The pressure from globalization has made manufacturing organizations moving towards three major competitive areas namely (i) quality, (ii) cost, and (iii) responsiveness. Quality is a universal value and has become a global issue. In order to survive and be able to provide customers with good products, organizations are required to exercise quality control practices. The quality of goods produced and services rendered has been monitored, either directly or indirectly, since time immemorial. Delivering products with high quality is a top priority for any organization.
If a product fulfils the customer’s expectations, the customers are pleased and consider that the product is of acceptable or even high quality. If their expectations are not fulfilled, the customers consider that the product is of low quality. This means that the quality of a product can be defined as ‘its ability to fulfil the customer’s needs and expectations’. Quality needs to be defined firstly in terms of parameters or characteristics, which vary from product to product.
A specification is the minimum requirement according to which the organization makes and delivers the product to the customer. In setting specification limits, the things which are to be considered are (i) the user’s and / or customer’s needs, (ii) requirements relating to product safety and health hazards as per the statutory and regulatory requirements, (iii) requirements provided for in national and / or international standards, (iv) the competitor’s product specifications, in order to gain marketing advantages In designing the product keeping in mind the capability of the processes, and the available equipment and technology. It is also necessary to maintain a balance between cost and value realization. The clearer the specification, the better the possibility of creating and delivering quality products.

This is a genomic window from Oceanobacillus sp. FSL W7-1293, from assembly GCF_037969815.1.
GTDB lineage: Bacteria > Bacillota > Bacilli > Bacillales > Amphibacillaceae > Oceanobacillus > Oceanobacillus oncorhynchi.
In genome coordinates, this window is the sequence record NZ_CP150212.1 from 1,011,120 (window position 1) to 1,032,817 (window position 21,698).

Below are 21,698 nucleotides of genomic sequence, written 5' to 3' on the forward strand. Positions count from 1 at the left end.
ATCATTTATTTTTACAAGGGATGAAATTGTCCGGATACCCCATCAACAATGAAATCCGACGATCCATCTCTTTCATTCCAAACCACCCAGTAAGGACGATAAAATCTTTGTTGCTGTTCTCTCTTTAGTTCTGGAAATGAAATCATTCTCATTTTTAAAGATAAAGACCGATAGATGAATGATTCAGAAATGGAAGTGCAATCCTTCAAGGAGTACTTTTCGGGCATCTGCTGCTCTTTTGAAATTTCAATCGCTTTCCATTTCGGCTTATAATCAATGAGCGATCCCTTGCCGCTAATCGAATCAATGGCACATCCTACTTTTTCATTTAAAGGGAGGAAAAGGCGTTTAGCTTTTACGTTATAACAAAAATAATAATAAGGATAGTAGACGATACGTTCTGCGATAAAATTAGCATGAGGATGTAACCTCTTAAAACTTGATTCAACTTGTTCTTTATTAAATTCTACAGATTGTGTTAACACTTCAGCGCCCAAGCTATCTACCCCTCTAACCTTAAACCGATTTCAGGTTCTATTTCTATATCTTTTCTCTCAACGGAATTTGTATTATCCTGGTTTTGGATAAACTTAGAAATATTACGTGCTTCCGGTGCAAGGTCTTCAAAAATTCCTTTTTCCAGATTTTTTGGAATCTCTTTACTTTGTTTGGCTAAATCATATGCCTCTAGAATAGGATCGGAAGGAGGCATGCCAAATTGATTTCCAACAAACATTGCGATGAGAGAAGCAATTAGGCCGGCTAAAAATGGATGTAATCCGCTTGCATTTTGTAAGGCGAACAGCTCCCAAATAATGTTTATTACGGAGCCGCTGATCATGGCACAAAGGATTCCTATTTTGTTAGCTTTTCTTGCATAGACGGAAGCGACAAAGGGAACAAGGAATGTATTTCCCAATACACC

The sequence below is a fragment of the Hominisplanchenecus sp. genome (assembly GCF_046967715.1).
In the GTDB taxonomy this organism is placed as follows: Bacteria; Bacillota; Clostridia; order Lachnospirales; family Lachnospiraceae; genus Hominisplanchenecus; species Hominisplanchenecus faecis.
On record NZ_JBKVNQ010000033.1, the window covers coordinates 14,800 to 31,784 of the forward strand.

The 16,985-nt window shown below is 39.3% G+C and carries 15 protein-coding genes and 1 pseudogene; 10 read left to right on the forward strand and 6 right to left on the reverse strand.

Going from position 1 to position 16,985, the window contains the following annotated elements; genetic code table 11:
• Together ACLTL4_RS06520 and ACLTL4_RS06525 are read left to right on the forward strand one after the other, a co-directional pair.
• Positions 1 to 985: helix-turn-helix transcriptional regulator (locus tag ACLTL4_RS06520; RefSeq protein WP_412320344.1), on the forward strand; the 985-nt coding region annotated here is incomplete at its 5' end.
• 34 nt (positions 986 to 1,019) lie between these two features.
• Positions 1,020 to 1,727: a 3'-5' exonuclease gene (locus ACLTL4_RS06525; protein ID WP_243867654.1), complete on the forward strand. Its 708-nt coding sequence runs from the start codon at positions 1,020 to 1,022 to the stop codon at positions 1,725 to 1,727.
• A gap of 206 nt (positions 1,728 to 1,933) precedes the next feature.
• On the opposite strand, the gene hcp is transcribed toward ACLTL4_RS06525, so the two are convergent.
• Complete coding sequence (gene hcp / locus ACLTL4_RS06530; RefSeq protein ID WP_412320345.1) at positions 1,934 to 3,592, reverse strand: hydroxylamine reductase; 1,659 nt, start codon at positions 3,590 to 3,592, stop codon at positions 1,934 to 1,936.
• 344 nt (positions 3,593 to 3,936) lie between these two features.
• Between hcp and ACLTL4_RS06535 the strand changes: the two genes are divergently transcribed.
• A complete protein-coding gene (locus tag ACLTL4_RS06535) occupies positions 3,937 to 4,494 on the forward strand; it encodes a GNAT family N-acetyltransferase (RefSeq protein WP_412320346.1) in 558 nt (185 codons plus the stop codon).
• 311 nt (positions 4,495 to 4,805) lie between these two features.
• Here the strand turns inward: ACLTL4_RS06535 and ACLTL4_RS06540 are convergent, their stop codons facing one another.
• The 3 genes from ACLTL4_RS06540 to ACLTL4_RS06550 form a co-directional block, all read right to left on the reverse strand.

Quality can be defined as fulfilling specification or customer requirement, without any defect. A product is said to be of high in quality if it is functioning as expected and reliable. However, there are a number of definitions of quality which are normally accepted. Quality can be variously thought of as (i) conformance to the specification, (ii) fitness for purpose, (iii) meeting customers’ requirements, (iv) doing things right first time, and (v) the features and characteristics of a product which bear upon its ability to satisfy a stated need.
From these definitions, there are nine dimensions (or characteristics) which describe the quality of an item. The nine dimensions are (i) performance which is the product’s primary operating characteristics, (ii) features of the product, (iii) reliability which is the probability of the product surviving over a specified period of time under specified conditions, (iv) conformance which is the degree to which the physical and performance characteristics meet established standards., (v) durability which is the quantity of use one can get from a product before it needs to be replaced, (vi) serviceability which is the ease with which the product can be serviced or repaired, (vii) aesthetics which means how the product looks, (viii) safety which means assurance that the customer is not going to be injured when using the product, and (ix) perceived quality which is a subjective assessment resulting from image, advertising, or brand names. Depending on the point of view of the organization, some of these dimensions can be of more interest to the organization than others. For example, aesthetics can be most important to the customer, conformance can be more important to the producing organization, and perceived quality can be most important to the sales distributor. Hence, how quality is defined depends on whether one is the designer, producer, distributor, or customer. For simplicity, ‘conformance to specification’ can be used as a working definition for quality.